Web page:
Sunday, September 07, 2008

A history of crossed lines

I had dinner with friends last week and caught up with an academic couple I've known for years. They are both solidly left-liberal in their politics, though traditional in their family life.

The conversation turned to the issue of the European Union. The left-liberal couple didn't express opposition to the EU, but they did take the view that some parts of Europe had a closer affinity than others and were therefore more suited to be joined together.

I wanted to see if I could push their Euroscepticism a bit further, so I pointed out that there was support for extending the borders of the European Union much further, to Turkey and even to northern African countries. The lack of natural affinity would then be even more marked.

Their response? They laughed dismissively and claimed that it would never happen. The same thing happened when I followed up by mentioning plans to form a Pacific Union, modelled on the EU, in our own region. They knew far less of these plans than I did and wouldn't entertain the idea that such a plan would ever go ahead.

It was as if they had drawn a line in the sand within which liberalism would be contained.

The problem is that this line in the sand is imaginary. There is nothing within liberal politics to keep it within certain limits. Over time, liberalism will be taken to its logical end point.

The left-liberal couple somehow wanted to reconcile contradictory things. They wanted to continue to comfortably identify with left-liberalism, perhaps as this serves a particular function for them, as a marker of both class status and membership of a progressive moral elite. They also wanted, though, to set limits on what would be lost to a liberal politics - they didn't want natural, traditional, historic boundaries to be entirely overthrown.

This just won't work. What is really needed are people who are so committed to a realistic view of where things are headed, that they don't dodge a recognition of what is going to be lost. Such people will at least avoid contradictions; they will either stick with liberalism knowing what the long-term costs will be, or they will choose to give up the comforts of a liberal identity in order to help conserve significant aspects of their own tradition.


  1. You wrote: "Over time, liberalism will be taken to its logical end point." Some 25 years ago, Leszek Kolakowski wrote an essay, "The Self Poisoning of the Open Society," in which he pointed out the threat to the maintenance of liberal values of liberalism's tendency to consistently and logically extend its principles until they turn into their opposites. For example, an extreme version of tolerance requires intolerance of criticism of excessive tolerance so that in the end liberalism tolerates nothing but liberalism; extreme egalitarianism requires creating unequal concentrations of power that are a far more serious threat than economic inequalities sought to be addressed; and liberal freedom interpreted as radical personal autonomy and the free expression of will and appetite undermines the conditions necessary for the perpetuation of liberal values across generations.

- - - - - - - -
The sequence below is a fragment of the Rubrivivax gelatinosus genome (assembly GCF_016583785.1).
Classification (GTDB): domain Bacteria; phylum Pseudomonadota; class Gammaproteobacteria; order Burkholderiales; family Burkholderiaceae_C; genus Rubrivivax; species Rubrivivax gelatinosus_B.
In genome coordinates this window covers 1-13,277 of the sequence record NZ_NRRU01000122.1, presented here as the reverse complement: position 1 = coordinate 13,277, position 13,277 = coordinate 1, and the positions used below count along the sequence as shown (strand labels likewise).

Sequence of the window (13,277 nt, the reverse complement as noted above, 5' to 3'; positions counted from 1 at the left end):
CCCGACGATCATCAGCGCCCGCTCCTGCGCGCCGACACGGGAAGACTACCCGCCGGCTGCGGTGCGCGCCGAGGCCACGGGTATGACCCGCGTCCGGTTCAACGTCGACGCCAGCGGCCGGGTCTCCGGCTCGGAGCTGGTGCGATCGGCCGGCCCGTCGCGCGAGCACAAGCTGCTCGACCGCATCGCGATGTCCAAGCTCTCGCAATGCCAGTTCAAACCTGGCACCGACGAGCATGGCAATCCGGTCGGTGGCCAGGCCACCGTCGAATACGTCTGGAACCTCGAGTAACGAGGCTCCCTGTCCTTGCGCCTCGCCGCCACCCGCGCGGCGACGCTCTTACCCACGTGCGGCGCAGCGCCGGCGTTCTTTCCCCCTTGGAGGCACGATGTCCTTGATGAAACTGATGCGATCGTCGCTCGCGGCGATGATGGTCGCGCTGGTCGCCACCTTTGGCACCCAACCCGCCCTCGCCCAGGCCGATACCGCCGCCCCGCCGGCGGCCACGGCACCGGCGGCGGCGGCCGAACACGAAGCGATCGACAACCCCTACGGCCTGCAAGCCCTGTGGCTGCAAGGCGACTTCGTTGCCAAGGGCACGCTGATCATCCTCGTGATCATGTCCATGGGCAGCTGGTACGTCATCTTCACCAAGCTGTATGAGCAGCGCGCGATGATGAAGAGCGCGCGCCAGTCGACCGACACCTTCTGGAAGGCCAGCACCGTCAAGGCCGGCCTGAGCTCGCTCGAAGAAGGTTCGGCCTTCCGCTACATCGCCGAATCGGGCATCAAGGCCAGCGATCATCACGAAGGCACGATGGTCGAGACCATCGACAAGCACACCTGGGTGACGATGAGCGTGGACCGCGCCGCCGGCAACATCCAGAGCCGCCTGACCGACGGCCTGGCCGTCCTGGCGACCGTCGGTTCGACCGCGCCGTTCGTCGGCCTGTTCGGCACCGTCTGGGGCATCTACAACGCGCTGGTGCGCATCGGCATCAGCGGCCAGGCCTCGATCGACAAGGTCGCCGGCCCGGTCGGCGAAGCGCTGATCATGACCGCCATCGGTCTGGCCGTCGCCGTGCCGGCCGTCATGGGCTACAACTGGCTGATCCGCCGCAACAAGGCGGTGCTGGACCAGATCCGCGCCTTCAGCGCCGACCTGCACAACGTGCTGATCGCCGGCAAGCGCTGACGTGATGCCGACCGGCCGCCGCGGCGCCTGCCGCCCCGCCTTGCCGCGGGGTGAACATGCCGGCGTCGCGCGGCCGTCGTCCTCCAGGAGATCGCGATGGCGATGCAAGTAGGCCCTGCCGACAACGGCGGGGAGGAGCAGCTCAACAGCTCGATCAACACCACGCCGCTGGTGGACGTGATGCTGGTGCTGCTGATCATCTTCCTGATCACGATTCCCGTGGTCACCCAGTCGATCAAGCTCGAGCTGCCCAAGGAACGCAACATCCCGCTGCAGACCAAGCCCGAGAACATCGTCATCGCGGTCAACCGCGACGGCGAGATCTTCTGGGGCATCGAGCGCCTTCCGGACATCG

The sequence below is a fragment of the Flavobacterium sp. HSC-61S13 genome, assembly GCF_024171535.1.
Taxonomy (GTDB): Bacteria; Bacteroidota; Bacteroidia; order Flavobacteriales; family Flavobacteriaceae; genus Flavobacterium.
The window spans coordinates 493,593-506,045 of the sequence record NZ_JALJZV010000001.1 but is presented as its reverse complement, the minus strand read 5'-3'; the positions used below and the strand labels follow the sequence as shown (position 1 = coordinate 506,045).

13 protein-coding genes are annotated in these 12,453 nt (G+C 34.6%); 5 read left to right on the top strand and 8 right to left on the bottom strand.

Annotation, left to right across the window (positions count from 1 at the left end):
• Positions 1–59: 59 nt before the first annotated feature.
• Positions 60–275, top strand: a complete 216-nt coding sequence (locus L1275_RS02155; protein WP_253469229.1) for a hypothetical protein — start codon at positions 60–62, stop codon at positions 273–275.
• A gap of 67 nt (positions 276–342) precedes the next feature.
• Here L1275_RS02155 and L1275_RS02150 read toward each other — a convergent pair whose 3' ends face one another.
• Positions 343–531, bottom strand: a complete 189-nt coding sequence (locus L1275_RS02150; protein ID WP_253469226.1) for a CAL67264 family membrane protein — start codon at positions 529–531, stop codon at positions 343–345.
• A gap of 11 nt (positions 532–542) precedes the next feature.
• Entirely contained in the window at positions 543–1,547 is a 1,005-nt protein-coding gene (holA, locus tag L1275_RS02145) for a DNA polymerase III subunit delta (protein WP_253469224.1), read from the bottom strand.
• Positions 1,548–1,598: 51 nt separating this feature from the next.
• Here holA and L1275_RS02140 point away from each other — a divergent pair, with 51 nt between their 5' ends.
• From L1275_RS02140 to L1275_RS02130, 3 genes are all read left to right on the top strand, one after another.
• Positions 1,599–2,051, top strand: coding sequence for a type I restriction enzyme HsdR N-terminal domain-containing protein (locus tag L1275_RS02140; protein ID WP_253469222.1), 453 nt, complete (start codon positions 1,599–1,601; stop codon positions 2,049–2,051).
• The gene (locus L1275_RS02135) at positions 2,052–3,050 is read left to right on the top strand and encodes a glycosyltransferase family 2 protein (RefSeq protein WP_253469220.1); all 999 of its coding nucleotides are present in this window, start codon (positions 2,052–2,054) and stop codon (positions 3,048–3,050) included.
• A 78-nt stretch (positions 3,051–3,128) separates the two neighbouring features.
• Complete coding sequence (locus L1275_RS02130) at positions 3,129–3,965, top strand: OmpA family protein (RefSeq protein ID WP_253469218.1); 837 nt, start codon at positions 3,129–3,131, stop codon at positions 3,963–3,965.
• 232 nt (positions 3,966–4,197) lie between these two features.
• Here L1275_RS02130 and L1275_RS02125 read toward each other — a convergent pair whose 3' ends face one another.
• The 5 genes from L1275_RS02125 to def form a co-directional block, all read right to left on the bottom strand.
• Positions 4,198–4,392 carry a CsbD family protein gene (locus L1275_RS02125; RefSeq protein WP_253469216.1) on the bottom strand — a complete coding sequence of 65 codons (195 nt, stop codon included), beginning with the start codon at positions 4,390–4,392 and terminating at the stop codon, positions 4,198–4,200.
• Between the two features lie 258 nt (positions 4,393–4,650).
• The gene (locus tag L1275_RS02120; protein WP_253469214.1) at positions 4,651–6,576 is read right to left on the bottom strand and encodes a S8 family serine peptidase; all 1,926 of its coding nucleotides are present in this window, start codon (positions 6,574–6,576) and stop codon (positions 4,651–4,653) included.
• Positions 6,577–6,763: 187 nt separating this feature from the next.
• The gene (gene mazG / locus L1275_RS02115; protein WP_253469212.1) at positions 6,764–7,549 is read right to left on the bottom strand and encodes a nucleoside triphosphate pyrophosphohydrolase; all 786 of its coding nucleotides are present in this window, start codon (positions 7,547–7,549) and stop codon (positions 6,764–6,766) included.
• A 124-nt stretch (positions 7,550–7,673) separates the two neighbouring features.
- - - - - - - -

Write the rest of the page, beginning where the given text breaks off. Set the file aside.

Why should liberalism be so immoderate, and refuse to make reasonable tradeoffs of its core values where necessary? In my view, it is because liberalism serves as a kind of substitute religion, a whole way of looking at the world that meets human needs for meaning and consolation. Contrary to its adherents' beliefs, it is not a rational phenomenon.

  2. Yeah I agree with that statement and its even more obvious when you're in a liberal environment. Its like the hushed tones of a priesthood at prayer.

  3. Thucydides, it's interesting that Kolakowski recognised the contradictions generated by liberal theory 25 years ago - it adds some force to what I've written at this site along similar lines.

    Jesse, thanks for the recent comments.

  4. The real issue with "liberalism" is that it needs firm conservatism to push against otherwise it ends up flat on its face in the mud. Liberalism must always "push the boundaries" and all that so that it's practitioners don't have to see themselves as that dreaded thing, "reactionary". So they usually imagine that there is this vast conservative monolith that they have to move, and that they are bravely fighting the good fight against this all powerful conservative establishment. The truth is that the "establishment" as it exists is basically "liberal". They want to maintain their personal position in society. That's why these people are socially "progressive" by in economic terms are "economically rationalist". Our media represent this, as, generally, do the politicians. Overall it isn't a very pretty picture.

  5. The truth is that the "establishment" as it exists is basically "liberal".

    Anon, agreed - and a good comment, thanks.